When Financial Planning in Dubai, this Insurance Broker in Dubai says he is worried about Americans abroad. If this is YOU, please contact Greg now.
It may seem obvious, but Americans who have lived abroad for many years and not filed tax returns still sometimes do not realise that they will bring the IRS down on them like a ton of old tax records when they:
1. Register the birth of their child at a US embassy in the country where they now live, or
2. Renew a long-dormant US passport.
3. Appearing at a US airport with a non-US passport that reveals the bearer was born in the US is almost certain to set alarm bells clanging back at IRS headquarters in Washington. This is because even though they may have been full citizens of other countries for decades, Americans are not allowed to enter the US on anything but an American passport – as American-born London mayor Boris Johnson discovered (to his fury) in 2006. (Those who try, as the then-Spectator columnist discovered, will be barred by sharp-eyed border staff, who spot the place of birth in their foreign passports.)
4. When the children of Americans who left the tax system years before apply to attend US universities, their university application forms can reveal the existence and residence details of the parents that, until this point, had not been known.
5. An American who is unknown to the IRS and who notifies the US authorities of his or her presence overseas in order to begin receiving Social Security payments, and/or any other US pension entitlements, is likely to receive some considerable official interest, alongside the new monthly cheques.
6. Merely paying money into the US domestic banking system can, in some situations, call attention to a “lost” American’s existence by reactivating dormant records.
The IRS takes an active interest in the key life events of American citizens, for the simple reason that such events can shine a spotlight on individuals who may have disappeared from its radar years before.
7. If a US parent or relative of a non-US-resident individual dies, and leaves that non-US resident money, the IRS will immediately want to see that this “income” is declared by the recipient.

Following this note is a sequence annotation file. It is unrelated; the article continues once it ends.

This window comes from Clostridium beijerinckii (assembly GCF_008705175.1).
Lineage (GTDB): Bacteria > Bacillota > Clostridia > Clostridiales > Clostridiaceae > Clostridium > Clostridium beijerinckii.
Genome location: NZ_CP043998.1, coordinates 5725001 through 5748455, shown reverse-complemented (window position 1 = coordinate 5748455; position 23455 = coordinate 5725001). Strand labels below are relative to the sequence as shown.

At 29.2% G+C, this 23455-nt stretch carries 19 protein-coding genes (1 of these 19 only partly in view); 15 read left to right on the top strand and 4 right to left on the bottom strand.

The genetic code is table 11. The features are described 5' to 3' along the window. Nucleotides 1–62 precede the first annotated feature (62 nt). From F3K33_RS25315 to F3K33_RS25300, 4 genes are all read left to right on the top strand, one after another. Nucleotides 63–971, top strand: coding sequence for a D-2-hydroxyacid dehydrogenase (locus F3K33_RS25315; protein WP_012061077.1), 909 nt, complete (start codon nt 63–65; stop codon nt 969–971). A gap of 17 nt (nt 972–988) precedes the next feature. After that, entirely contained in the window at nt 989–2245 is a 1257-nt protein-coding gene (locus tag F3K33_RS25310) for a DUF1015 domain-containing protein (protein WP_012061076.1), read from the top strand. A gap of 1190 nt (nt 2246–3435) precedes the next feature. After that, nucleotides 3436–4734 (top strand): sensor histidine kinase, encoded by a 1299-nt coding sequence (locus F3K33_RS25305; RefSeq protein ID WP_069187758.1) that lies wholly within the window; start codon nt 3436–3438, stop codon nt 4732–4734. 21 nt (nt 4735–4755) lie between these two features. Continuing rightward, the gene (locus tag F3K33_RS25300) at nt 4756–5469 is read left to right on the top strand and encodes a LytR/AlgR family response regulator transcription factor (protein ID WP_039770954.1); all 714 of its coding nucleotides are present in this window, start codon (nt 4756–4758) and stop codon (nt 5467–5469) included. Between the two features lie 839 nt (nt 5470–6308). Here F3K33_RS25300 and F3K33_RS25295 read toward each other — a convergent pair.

8. and 9. Marriage and divorce are other rites of passage that can reveal “lost” Americans to the US authorities.
10. The action of having someone granted power of attorney on behalf of an incapacitated non-US living individual who at one time held an American passport, meanwhile, can be a giveaway.
There has long been the possibility that the existence of Americans who are not living in the US and have been unknown to the authorities there for some time might become known to the IRS
11. As a result of data exchanged between the US and other governments under long-standing, existing treaties.
However, since the 2001 attacks on the US, Washington has been ramping up the amount of information it expects to receive from other countries on all people, not just Americans. The Foreign Account Tax Compliance Act is just the latest in a series of such measures.
Thus, the presence of Americans may now also be revealed to the IRS:
12. By the IRS’s foreign counterpart bodies, such as HM Revenue & Customs.
13. As a result of information supplied to it, under FATCA, from foreign banks and financial institutions.
14. As a result of information provided to it by the Serious Organised Crimes Office (SOCA), after a UK professional adviser alerted SOCA to his or her suspicions that a client might have unpaid US tax liabilities.
15. From data held by the US Treasury’s Financial Crimes Enforcement Network.
16. From data already held by the IRS, for example, provided to them through the Offshore Voluntary Disclosure Program, perhaps by other taxpayers.
17. From data stolen from banks and financial institutions and acquired by governments (as has happened a couple of times in recent years in Europe).
18. From information provided to the IRS in return for payment of a reward (the largest reported reward paid out so far having been $104m).
It is a well-known fact that the Internet is a wealth of information about people, whether they like it or not. So it is hardly surprising that the IRS may discover someone who does not live in the US is an American from the trail of information they leave online.
For example, it may obtain the fact of a “lost” American’s birth…
19. From information gathered from eBay, Google, Apple, Visa or MasterCard or another US institution that has servers located in the United States, and which hold data on US persons who live overseas.
20. From any other information in the public domain, such as LinkedIn entries listing individuals living outside the United States who the IRS records show is not filing US tax returns.